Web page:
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Gallagher v. Wells Fargo Bank, N.A.

United States District Court, D. Arizona

November 27, 2017

Edward Gallagher, a single person, Plaintiff,
Wells Fargo Bank, N.A., a foreign corporation; ABC Corporations, XZY Partnerships, and John and Jane Does I-X, Defendants.


          David G. Campbell United States District Judge.

         Plaintiff Edward Gallagher moves to remand this case to state court. Doc. 19. Defendant Wells Fargo Bank opposes remand and moves to dismiss Plaintiff's second amended complaint pursuant to Rule 12(b)(6). Doc. 23. The motions are fully briefed and no party has requested oral argument. For reasons stated below, the Court will deny the motion to remand and grant the motion to dismiss in part.

         I. Background.

         Gallagher filed suit in Arizona state court against his mortgage lender, Wells Fargo, alleging that it wrongfully handled two property insurance claims and instituted foreclosure proceedings. Doc. 1-1 ¶¶ 15-40. The original complaint alleges six causes of action: conversion, breach of contract, breach of fiduciary duty, breach of the implied covenant of good faith and fair dealing, negligent misrepresentation, and intentional misrepresentation. Doc. 1-1. The complaint also seeks an injunction preventing Wells Fargo from holding the scheduled trustee sale. Id. Since removal, the parties have stipulated to withdrawal of the injunctive relief claims and Gallagher has filed first and second amended complaints. See Docs. 11, 13, 18.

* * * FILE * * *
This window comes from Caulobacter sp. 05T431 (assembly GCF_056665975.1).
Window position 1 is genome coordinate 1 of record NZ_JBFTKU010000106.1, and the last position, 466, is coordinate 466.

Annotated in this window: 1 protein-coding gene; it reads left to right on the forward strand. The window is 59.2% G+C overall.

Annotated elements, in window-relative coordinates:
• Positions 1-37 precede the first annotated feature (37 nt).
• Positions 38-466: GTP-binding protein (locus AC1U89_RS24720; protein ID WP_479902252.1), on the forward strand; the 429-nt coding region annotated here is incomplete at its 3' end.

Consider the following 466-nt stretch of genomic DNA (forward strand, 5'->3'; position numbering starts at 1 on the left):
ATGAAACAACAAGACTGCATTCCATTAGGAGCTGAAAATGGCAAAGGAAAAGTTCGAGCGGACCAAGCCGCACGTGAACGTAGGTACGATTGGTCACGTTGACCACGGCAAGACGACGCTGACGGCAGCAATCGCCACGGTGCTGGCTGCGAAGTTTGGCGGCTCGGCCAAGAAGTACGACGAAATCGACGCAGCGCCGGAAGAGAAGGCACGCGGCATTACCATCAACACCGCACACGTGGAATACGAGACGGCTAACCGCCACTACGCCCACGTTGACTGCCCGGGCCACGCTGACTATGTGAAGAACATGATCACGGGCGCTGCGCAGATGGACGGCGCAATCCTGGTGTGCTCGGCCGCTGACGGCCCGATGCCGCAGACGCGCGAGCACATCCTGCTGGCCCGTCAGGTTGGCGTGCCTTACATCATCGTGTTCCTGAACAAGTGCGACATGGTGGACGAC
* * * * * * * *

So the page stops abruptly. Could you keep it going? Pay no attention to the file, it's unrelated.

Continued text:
II. Motion to Remand.

         Any civil action over which the federal district courts have original jurisdiction may be removed from state court to the federal court for the district where the action is pending. 28 U.S.C. § 1441(a). Courts strictly construe the statute against removal jurisdiction. Gaus v. Miles, Inc., 980 F.2d 564, 566 (9th Cir. 1992). Indeed, there is a “strong presumption” against removal, and “[f]ederal jurisdiction must be rejected if there is any doubt as to the right of removal in the first instance.” Id. This strong presumption “means that the defendant always has the burden of establishing that removal is proper.” Id. “If at any time before final judgment it appears that the district court lacks subject matter jurisdiction, the case shall be remanded.” 28 U.S.C. § 1447(c).

         The Court has jurisdiction over cases in which the parties are diverse and the amount in controversy exceeds $75, 000. 28 U.S.C. § 1332. Gallagher argues that the amount in controversy requirement is not satisfied in this case. Doc. 19 at 2.[1]

         The original complaint does not allege an amount in controversy. Rather, it requests “compensatory damages in an amount to be proven at trial, ” punitive damages “sufficient to deter Wells Fargo from engaging in such conduct in the future, ” an injunction preventing the trustee sale, attorney's fees, and “other relief that the Court deems just and proper.” Doc. 1-1 at 12-13. Gallagher certified in the state court action that he was seeking more than $50, 000, the compulsory arbitration threshold. Doc. 1-3 at 2.